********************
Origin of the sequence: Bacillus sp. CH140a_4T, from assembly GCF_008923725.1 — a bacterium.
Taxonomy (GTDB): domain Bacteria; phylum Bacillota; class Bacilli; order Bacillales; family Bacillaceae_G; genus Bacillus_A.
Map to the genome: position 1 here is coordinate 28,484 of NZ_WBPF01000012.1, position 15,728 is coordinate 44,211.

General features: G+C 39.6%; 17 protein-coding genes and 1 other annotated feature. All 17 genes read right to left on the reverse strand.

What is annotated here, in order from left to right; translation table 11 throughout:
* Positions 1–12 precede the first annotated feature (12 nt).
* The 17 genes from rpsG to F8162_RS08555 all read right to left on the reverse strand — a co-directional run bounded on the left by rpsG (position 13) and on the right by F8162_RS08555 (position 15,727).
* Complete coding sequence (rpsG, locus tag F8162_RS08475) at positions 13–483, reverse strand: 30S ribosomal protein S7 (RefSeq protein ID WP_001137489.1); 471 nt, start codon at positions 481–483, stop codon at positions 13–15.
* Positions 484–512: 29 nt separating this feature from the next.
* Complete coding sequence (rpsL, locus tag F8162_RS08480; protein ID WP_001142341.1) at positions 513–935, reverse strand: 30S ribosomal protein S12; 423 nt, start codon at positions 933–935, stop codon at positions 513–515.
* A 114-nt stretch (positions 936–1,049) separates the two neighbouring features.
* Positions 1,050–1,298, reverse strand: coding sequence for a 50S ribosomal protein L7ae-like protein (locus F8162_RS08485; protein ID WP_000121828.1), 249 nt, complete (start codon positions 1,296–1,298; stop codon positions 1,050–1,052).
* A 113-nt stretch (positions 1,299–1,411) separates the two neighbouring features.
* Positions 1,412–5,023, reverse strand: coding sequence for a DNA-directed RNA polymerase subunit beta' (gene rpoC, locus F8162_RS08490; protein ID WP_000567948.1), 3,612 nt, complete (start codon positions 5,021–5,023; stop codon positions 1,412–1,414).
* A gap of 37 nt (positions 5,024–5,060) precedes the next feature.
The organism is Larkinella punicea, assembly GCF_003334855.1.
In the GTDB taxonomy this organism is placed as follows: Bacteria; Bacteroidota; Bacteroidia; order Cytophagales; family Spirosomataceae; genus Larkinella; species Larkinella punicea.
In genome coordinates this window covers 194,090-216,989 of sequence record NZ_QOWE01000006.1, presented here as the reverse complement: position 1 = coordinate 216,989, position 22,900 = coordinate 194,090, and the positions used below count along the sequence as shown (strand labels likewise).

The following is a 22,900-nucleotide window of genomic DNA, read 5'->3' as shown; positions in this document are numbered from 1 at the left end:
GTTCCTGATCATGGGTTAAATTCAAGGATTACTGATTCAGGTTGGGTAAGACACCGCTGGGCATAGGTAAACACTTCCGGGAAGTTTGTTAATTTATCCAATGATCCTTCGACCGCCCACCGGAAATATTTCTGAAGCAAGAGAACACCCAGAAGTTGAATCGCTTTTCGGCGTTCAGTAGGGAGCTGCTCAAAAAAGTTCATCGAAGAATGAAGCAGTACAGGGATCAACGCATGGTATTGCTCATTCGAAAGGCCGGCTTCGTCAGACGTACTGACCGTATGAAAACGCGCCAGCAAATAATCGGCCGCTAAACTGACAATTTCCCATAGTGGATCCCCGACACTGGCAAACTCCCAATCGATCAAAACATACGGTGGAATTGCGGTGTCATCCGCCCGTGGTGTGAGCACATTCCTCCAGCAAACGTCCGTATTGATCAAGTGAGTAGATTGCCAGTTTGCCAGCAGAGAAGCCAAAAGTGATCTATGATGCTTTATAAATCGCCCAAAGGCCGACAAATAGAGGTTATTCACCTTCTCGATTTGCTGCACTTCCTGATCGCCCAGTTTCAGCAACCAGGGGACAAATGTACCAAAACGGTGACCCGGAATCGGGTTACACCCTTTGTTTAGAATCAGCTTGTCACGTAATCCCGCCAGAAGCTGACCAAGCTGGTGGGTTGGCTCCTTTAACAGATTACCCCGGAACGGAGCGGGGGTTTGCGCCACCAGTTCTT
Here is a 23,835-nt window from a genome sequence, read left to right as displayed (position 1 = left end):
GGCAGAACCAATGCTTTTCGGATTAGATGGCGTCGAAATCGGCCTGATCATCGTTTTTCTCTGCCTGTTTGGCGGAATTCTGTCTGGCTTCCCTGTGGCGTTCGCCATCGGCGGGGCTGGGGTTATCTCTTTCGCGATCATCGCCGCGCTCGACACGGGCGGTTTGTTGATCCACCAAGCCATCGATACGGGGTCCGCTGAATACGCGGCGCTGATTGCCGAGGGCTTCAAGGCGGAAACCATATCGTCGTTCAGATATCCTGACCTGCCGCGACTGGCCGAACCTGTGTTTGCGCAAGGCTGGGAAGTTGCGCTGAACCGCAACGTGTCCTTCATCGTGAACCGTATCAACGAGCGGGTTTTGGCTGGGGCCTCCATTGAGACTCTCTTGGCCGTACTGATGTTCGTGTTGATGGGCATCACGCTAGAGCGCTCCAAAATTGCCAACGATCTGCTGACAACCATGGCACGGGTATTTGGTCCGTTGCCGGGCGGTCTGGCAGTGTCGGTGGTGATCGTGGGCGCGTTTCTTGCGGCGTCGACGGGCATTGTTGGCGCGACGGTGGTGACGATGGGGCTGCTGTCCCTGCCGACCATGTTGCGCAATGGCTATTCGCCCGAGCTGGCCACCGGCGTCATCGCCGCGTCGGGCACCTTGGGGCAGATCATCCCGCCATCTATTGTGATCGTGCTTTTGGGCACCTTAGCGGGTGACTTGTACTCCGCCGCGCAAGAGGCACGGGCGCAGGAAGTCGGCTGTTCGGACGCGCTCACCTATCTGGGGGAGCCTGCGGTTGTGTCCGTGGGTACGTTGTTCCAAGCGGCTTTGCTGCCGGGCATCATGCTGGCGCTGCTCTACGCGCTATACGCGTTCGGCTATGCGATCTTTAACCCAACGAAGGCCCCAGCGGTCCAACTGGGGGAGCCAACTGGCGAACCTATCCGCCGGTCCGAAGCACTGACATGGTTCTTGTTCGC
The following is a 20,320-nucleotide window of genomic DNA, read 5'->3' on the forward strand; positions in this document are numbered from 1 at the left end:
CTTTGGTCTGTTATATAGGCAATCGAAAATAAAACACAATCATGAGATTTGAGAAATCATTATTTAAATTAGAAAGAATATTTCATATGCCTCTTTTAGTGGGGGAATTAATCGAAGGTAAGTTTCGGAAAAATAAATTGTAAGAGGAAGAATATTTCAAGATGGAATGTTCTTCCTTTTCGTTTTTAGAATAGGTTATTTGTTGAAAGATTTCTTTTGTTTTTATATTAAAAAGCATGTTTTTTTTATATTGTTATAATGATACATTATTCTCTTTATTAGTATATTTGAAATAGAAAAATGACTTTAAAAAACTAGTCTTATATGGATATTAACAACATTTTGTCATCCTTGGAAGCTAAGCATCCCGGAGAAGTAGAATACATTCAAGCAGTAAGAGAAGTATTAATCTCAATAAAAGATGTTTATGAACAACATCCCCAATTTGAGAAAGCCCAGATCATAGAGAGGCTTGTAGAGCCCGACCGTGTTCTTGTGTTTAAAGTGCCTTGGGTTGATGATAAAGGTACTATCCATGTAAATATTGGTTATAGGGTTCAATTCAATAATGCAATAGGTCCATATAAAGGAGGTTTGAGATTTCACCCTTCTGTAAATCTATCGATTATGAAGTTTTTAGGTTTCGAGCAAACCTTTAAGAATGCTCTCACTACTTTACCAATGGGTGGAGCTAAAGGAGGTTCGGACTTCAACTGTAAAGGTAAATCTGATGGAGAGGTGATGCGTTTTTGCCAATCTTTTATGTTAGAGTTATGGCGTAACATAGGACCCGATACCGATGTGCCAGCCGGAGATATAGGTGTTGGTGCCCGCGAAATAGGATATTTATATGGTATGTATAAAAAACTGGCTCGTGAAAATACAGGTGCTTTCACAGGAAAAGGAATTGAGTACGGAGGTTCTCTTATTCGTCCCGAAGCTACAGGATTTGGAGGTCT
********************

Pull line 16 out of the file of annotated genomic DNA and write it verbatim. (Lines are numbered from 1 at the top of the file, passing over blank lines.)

The organism is Larkinella punicea, assembly GCF_003334855.1.